Feature by

A celebration of the best that the Tex-Mex tradition offers, The Tex-Mex Grill and Backyard Barbacoa Cookbook, illustrated with 75 archival and new photographs, takes you on a tour of famous Tex-Mex restaurants, taco trucks, cook-offs and tailgating extravaganzas, and has all the recipes you'll need to make these spicy treasures in your own backyard. No Tex-Mex fiesta could start without a Margarita, and you'd be hard-pressed to find a more welcoming summer cocktail than this super-seasonal, rosy-pink Watermelon version. If you can't find "watermelon liquor," no problema—just add little more tequila!

Serves 4

Thanks to Gramercy Tavern manager Nick Mautone for the frozen watermelon ice cube idea.

1/2 small watermelon
8 ounces Simple Syrup
4 ounces freshly squeezed lemon juice
4 ounces freshly squeezed lime juice
12 ounces gold tequila
8 ounces watermelon liqueur
12 mint leaves

Cut the watermelon into 1-inch cubes, removing the seeds as you go. Place the cubes in a colander set inside a bowl. Stir the cubes gently to extract juice without breaking up the cubes. You should have at least 8 ounces of juice. Put the watermelon cubes on a tray and freeze until solid—about an hour.

Mix the syrup, lemon juice, and lime juice with the watermelon juice. To serve, divide the frozen cubes among 4 glasses. Add the tequila, then the liqueur, and then the juice mixture and stir. Garnish with the mint leaves.

Recipe from The Tex-Mex Grill and Backyard Barbacoa Cookbook; Broadway Books.

A celebration of the best that the Tex-Mex tradition offers, The Tex-Mex Grill and Backyard Barbacoa Cookbook, illustrated with 75 archival and new photographs, takes you on a tour of famous Tex-Mex restaurants, taco trucks, cook-offs and tailgating extravaganzas, and has all the recipes you'll need to make these spicy treasures in your own backyard. […]
Review by

When Mrs. Whaley and Her Charleston Garden was published in the spring of 1997, Emily Whaley was proclaimed the embodiment of style and hospitality. This Christmas is the perfect time to read more of the late Mrs. Whaley in her book, Mrs. Whaley Entertains (Algonquin, $17.95, 1565122003). Here, the grandam of gracious living shares her unforgettable stories, practical suggestions, and recipes everything she knows about unflappable hostessing. From Men in the Kitchen and Table Manners to Shrimp Pie and Dancing School Fudge, this little book will entertain you and your guests over the holidays.

When Mrs. Whaley and Her Charleston Garden was published in the spring of 1997, Emily Whaley was proclaimed the embodiment of style and hospitality. This Christmas is the perfect time to read more of the late Mrs. Whaley in her book, Mrs. Whaley Entertains (Algonquin, $17.95, 1565122003). Here, the grandam of gracious living shares her […]
Feature by

Fatherhood can be a challenge filled with responsibility, frustration and even pain, when life and relationships don’t go smoothly. But love, hope, pride and a sense of personal reward are the fulfilling part of the deal, and this selection of new titles helps to express the importance of the tie that binds.

AT HOME IN THE KITCHEN

A cartoonist, and also an editor and writer for The New Yorker, John Donohue exploits a wonderful idea about men and food and emerges with Man with a Pan: Culinary Adventures of Fathers Who Cook for Their Families. Fact is, many of the world’s great chefs are men, so there’s no startling revelation here about males being savvy in the kitchen. But Donohue deftly links the phenomenon to the societal changes in modern-day life, where women and men are increasingly exchanging traditional roles, a situation that has opened the doors wide to average guys exercising culinary muscles—and proving to be pretty darn good at it.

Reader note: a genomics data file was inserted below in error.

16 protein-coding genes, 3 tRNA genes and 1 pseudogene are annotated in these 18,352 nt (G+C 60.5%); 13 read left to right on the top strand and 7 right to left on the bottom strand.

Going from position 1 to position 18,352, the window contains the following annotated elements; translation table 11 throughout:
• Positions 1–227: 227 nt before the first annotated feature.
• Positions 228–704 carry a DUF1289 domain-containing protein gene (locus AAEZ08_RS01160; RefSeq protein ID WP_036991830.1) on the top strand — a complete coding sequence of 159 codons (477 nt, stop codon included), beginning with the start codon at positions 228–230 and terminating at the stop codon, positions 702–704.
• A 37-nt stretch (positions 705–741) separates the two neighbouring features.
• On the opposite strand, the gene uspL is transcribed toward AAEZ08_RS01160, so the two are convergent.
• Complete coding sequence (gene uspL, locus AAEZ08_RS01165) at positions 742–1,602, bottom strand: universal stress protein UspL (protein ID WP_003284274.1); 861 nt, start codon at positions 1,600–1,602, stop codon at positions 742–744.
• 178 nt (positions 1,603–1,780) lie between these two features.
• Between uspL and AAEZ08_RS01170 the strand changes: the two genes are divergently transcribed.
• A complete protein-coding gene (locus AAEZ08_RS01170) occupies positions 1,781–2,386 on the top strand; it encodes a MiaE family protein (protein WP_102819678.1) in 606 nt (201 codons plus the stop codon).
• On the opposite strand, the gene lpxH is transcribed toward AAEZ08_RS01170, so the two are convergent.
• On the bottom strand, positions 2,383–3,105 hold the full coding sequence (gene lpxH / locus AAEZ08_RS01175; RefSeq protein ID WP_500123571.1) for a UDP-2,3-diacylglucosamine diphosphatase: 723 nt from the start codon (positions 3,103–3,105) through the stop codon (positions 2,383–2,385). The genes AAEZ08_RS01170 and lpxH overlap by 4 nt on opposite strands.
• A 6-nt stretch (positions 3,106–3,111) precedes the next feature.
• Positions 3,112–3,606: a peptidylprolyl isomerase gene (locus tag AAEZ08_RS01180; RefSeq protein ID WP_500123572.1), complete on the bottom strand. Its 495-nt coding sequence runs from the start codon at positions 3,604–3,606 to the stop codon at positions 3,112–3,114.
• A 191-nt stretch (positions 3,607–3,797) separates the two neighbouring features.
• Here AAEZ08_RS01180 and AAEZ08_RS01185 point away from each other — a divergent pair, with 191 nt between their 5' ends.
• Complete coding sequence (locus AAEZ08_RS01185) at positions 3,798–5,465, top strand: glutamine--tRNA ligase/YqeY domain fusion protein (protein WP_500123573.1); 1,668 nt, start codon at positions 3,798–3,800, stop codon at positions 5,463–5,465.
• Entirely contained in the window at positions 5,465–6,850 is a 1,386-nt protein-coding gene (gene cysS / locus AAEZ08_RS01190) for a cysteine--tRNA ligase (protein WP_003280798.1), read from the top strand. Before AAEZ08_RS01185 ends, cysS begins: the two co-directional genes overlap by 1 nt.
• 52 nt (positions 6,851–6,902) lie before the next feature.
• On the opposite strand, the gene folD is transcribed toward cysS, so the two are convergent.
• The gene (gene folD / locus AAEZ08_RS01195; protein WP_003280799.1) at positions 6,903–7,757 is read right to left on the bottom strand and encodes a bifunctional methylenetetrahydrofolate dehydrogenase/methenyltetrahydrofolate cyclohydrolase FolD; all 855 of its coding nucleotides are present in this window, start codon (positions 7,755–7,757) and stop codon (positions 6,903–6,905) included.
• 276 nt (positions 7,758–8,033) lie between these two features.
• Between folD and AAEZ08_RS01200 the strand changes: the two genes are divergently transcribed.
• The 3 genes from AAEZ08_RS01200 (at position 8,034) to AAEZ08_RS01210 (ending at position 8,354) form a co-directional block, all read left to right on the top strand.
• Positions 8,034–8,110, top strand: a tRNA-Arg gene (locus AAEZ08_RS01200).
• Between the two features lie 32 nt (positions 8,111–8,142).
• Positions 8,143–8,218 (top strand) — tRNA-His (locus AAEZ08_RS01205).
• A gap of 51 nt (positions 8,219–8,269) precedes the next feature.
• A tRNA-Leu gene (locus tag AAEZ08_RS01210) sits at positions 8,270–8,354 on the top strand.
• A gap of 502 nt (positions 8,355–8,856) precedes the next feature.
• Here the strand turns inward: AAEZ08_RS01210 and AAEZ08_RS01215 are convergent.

Donohue solicits testimony mostly from writers, editors and journalists—including Stephen King—who supply interesting accounts of their personal excursions into the cooking life and recommendations for their favorite cookbooks, plus a few recipes each. Screenwriter Matt Greenberg’s Grilled Burgers with Herb Butter look straight-ahead delicious, as does musician and short story author Mohammed Naseehu Ali’s Peanut Butter Soup. King’s Pretty Good Cake seems simple enough (and tasty), yet the range of the submissions overall is ethnically rich (Manuel Gonzales’ Mexican Chocolate Pie!) and occasionally exotic (Shankar Vedantam’s Yashoda’s Potatoes), and some creations are doubtless more difficult to achieve than others (for example, Slatecontributor Jesse Sheidlower’s Bacon-Wrapped Duck Breast Stuffed with Apples and Chestnuts). Donohue cleverly peppers the text with funny, sophisticated cartoons, making Man with a Pan uniquely smart and also very useful. A must-have for kitchen-friendly dads, this volume should reap rewards down the road for family appetites everywhere.

GOING THE DISTANCE

Veteran CBS newsman Jim Axelrod has had an interesting career covering presidents and world events and hobnobbing with broadcast journalism icons like Dan Rather and Ted Koppel. Yet when shifting fortunes at his job filled him with self-doubt, Axelrod went into reflective mode. His resultant book, In the Long Run: A Father, a Son, and Unintentional Lessons in Happiness, is essentially a memoir of his upbringing, adulthood and working life, but the book’s main thrust concerns Axelrod’s sudden and quixotic attempt to match his late father’s running time in the New York Marathon. The senior Axelrod, a lawyer who wreaked some emotional havoc on his own family, serves as focal point for his son, who strives to reconcile their relationship and adopt his father’s achievement-oriented approach to running as a way to reconnect with the past and his memory of a loving man. The middle-aged Axelrod endures some expected physical lumps in getting into shape, but more importantly, his very readable text imparts some heartfelt lessons about the father-son bond.